Part 7

The Family and Latent Pattern Maintenance

The family is the oldest institution in society. It is considered by many to be the most important. As we discussed in Unit 3, the family is the primary agent of socialization. Through the family, we learn important social expectations which influence our behaviors throughout our lives. According to Parsons, the family fulfills the function of Latent Pattern Maintenance. The term “latent” means hidden or unintended. According to Parsons, some social institutions (family, education, religion) provide indirect management. It is too difficult to make people conform to societal norms, beliefs and values, so these institutions use the process of socialization and internalization to indirectly manage society.

Mom, Pop, and two kids: the traditional
family is the U.S. At least, recently.

The automatic nervous system functions indirectly. It controls parts of the body (heart beat, breathing, blood flow) that we do not have conscious control of. Like the automatic nervous system, the family maintains important functions that are usually taken for granted. Internalization is the process where behaviors are learned so thoroughly they are no longer questioned and seem natural to us. Many of us think of the traditional family as a nuclear family with the father as the breadwinner and the mother as the homemaker. But this is by no means the traditional or natural pattern of organization for families. In fact, this is a relatively new version of the family that evolved out of the industrial era where men made enough wages to support a family without any help from their wives, children, grandparents, aunts, or uncles.

Many social commentators claim that the American family is in decline. While there are many changes taking place in the family today, some researchers say that the family is in better condition today than it was fifty years ago. There are more fathers present in their children’s lives, mothers spend more time with their children because they are having less of them, and we have higher standards for marriage and parenting than we have ever havehad before. In fact, the rate of teen pregnancy is also lower today than it was fifty years ago.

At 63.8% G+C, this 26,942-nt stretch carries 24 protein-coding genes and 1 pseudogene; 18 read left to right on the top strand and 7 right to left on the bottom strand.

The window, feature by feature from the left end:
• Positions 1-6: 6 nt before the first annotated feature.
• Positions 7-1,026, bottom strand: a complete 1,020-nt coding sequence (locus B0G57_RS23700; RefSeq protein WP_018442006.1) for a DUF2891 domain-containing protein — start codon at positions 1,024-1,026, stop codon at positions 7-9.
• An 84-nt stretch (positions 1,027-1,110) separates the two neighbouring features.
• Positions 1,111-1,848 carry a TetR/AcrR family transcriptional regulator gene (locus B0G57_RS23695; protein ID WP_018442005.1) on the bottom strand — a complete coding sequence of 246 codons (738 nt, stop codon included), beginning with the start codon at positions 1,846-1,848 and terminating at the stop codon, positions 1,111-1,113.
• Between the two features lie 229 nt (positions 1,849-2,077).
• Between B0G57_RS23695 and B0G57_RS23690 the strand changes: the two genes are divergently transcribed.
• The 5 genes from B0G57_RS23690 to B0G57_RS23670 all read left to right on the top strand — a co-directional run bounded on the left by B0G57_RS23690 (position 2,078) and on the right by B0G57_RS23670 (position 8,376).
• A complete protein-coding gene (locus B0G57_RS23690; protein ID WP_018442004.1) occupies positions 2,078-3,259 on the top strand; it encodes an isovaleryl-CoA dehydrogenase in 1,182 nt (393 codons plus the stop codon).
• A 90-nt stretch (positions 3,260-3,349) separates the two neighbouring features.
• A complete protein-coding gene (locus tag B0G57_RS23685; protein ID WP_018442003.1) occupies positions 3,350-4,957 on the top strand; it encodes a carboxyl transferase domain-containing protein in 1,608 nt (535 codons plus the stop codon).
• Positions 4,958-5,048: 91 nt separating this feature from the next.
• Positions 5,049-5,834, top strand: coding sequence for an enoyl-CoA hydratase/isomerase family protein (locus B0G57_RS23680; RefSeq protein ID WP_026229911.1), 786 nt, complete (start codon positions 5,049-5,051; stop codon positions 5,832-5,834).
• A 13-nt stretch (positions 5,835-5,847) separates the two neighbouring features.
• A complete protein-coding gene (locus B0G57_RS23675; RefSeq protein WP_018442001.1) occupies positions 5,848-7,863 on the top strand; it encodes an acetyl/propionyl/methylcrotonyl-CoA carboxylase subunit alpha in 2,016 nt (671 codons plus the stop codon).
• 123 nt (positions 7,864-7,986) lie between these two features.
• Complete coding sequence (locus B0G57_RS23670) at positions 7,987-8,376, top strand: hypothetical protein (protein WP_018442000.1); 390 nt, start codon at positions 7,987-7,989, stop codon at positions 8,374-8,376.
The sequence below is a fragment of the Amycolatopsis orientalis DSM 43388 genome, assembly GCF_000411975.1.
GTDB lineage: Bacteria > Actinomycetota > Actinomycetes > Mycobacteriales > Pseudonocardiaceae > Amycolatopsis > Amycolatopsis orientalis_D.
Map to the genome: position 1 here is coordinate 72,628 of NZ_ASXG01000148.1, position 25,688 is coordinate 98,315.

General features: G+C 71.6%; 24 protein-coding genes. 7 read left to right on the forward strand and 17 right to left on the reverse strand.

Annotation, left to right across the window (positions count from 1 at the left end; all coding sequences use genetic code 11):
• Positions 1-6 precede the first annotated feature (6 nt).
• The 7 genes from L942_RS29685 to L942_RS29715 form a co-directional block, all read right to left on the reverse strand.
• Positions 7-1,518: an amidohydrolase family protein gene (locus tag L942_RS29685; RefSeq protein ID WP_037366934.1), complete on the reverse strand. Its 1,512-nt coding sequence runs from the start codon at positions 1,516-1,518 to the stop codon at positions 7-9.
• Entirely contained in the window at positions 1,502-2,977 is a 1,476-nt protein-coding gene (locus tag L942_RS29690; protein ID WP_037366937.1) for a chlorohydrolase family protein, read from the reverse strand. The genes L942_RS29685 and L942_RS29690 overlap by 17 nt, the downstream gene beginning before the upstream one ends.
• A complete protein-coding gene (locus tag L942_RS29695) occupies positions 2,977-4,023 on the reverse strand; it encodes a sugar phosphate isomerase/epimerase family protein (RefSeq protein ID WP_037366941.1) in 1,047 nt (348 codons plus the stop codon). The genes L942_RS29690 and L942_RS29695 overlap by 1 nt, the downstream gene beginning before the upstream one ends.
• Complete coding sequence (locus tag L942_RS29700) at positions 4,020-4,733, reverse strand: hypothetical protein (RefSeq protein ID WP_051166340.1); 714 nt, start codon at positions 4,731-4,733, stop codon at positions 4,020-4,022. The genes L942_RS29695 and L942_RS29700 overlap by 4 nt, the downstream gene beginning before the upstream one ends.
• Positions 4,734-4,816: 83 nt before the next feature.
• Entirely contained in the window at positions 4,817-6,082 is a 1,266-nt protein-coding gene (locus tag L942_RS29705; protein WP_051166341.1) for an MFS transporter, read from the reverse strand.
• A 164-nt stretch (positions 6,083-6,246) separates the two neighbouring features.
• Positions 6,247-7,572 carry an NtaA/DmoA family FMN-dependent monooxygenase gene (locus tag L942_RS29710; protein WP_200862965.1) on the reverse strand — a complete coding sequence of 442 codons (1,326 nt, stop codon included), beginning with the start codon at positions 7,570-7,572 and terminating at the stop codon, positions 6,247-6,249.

But there are challenges to the modern family as well. The divorce rate in modern societies is higher, women are working “double second shifts” at work and then at home, and our work policies in the United States do not reflect the interests of the growing number of mothers who have reentered the workforce in the last fifty years. Also, tThere are more “Dual Earner” marriages today because jobs in the postindustrial economy are lower paying and service based. Many families also have to adapt to the changing nature of work. Many have become displaced within the workforce because factories have shut down and jobs have been sentgoing overseas. Some older adults who have been out of school for many years are forced to go back to learn a new trade. Schools have had to adjust to these changes as well.